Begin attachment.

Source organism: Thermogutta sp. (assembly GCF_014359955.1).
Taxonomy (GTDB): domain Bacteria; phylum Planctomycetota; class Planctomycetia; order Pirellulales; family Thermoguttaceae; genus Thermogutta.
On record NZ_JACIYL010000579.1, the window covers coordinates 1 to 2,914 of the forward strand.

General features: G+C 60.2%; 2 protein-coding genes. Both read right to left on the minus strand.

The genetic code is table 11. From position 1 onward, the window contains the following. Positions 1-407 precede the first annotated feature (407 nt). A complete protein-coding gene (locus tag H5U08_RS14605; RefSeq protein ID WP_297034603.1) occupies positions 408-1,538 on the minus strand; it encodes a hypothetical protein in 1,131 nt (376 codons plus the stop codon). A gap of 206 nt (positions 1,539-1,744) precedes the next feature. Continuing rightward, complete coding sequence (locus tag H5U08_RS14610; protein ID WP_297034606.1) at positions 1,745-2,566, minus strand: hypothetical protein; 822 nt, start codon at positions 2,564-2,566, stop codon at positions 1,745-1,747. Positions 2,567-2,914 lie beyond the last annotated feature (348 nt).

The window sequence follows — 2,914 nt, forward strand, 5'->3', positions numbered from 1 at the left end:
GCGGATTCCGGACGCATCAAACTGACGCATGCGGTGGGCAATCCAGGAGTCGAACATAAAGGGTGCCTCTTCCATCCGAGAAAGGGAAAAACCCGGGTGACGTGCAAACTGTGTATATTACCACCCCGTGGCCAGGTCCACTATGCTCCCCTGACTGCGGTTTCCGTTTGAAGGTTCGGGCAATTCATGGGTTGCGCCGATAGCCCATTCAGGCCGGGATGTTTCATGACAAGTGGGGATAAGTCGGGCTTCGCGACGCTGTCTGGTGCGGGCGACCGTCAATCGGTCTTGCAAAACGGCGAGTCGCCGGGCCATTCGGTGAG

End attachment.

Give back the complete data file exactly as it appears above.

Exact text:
Source organism: Thermogutta sp. (assembly GCF_014359955.1).
Taxonomy (GTDB): domain Bacteria; phylum Planctomycetota; class Planctomycetia; order Pirellulales; family Thermoguttaceae; genus Thermogutta.
On record NZ_JACIYL010000579.1, the window covers coordinates 1 to 2,914 of the forward strand.

General features: G+C 60.2%; 2 protein-coding genes. Both read right to left on the minus strand.

The genetic code is table 11. From position 1 onward, the window contains the following. Positions 1-407 precede the first annotated feature (407 nt). A complete protein-coding gene (locus tag H5U08_RS14605; RefSeq protein ID WP_297034603.1) occupies positions 408-1,538 on the minus strand; it encodes a hypothetical protein in 1,131 nt (376 codons plus the stop codon). A gap of 206 nt (positions 1,539-1,744) precedes the next feature. Continuing rightward, complete coding sequence (locus tag H5U08_RS14610; protein ID WP_297034606.1) at positions 1,745-2,566, minus strand: hypothetical protein; 822 nt, start codon at positions 2,564-2,566, stop codon at positions 1,745-1,747. Positions 2,567-2,914 lie beyond the last annotated feature (348 nt).

The window sequence follows — 2,914 nt, forward strand, 5'->3', positions numbered from 1 at the left end:
GCGGATTCCGGACGCATCAAACTGACGCATGCGGTGGGCAATCCAGGAGTCGAACATAAAGGGTGCCTCTTCCATCCGAGAAAGGGAAAAACCCGGGTGACGTGCAAACTGTGTATATTACCACCCCGTGGCCAGGTCCACTATGCTCCCCTGACTGCGGTTTCCGTTTGAAGGTTCGGGCAATTCATGGGTTGCGCCGATAGCCCATTCAGGCCGGGATGTTTCATGACAAGTGGGGATAAGTCGGGCTTCGCGACGCTGTCTGGTGCGGGCGACCGTCAATCGGTCTTGCAAAACGGCGAGTCGCCGGGCCATTCGGTGAG